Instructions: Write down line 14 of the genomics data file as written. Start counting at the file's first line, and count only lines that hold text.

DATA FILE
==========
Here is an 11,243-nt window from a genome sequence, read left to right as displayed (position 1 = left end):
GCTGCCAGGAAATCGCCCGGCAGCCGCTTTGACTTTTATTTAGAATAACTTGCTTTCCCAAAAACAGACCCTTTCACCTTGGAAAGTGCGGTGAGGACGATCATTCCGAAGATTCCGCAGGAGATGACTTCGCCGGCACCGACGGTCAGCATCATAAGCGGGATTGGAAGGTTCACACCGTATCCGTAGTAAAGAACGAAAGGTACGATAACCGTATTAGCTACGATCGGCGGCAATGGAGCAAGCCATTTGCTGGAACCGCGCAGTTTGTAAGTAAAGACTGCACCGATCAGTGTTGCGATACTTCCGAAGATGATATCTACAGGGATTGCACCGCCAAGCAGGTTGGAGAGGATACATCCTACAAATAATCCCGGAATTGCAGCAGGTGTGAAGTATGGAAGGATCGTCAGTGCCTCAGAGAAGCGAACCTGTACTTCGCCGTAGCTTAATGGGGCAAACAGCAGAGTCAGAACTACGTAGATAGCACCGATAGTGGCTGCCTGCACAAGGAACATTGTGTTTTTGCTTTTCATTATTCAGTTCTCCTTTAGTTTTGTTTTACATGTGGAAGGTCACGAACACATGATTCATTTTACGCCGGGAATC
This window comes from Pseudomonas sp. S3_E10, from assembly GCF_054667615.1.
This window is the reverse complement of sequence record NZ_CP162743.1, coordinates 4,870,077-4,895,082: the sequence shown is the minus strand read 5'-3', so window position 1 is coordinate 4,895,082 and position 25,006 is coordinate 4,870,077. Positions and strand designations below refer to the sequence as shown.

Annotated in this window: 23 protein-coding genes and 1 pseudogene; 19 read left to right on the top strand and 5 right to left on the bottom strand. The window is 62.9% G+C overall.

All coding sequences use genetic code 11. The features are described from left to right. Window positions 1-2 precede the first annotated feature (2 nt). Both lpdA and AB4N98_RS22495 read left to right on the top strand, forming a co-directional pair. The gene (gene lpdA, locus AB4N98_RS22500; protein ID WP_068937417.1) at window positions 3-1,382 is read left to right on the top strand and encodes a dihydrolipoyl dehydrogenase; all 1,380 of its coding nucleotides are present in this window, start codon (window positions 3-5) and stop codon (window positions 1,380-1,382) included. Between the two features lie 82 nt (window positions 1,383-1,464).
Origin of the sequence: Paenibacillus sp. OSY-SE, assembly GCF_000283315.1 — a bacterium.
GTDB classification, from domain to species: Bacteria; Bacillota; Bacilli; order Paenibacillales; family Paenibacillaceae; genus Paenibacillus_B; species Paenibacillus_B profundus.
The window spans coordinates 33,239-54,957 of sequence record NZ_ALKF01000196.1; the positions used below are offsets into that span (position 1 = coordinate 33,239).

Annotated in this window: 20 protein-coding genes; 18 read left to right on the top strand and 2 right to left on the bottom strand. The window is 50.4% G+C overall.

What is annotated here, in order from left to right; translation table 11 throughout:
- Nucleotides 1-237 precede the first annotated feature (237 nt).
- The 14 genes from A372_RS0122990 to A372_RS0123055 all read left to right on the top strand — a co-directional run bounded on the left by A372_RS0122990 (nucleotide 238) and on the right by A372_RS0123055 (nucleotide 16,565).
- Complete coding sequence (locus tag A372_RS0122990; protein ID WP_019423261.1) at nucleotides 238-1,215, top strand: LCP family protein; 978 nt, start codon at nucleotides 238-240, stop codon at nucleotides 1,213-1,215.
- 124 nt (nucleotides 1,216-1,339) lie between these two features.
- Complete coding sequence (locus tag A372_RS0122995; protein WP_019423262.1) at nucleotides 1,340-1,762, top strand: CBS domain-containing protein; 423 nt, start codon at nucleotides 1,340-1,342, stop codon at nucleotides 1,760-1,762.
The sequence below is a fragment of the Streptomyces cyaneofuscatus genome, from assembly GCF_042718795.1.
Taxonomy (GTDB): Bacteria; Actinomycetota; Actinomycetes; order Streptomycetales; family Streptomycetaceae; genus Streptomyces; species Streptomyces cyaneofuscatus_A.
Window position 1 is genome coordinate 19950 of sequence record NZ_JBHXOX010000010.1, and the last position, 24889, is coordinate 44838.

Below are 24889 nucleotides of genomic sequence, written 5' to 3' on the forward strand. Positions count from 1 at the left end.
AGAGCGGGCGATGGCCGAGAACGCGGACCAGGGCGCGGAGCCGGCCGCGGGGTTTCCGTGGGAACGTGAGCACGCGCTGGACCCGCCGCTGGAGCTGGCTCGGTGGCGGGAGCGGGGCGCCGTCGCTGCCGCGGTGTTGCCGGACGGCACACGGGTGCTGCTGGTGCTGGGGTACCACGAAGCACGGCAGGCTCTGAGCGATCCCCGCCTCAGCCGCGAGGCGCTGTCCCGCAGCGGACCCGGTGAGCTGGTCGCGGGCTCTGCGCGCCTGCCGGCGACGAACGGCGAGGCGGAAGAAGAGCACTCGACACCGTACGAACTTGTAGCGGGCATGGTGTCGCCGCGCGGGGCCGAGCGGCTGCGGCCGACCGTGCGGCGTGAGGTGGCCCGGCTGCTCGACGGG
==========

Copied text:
- Complete coding sequence (locus tag A372_RS0122990; protein ID WP_019423261.1) at nucleotides 238-1,215, top strand: LCP family protein; 978 nt, start codon at nucleotides 238-240, stop codon at nucleotides 1,213-1,215.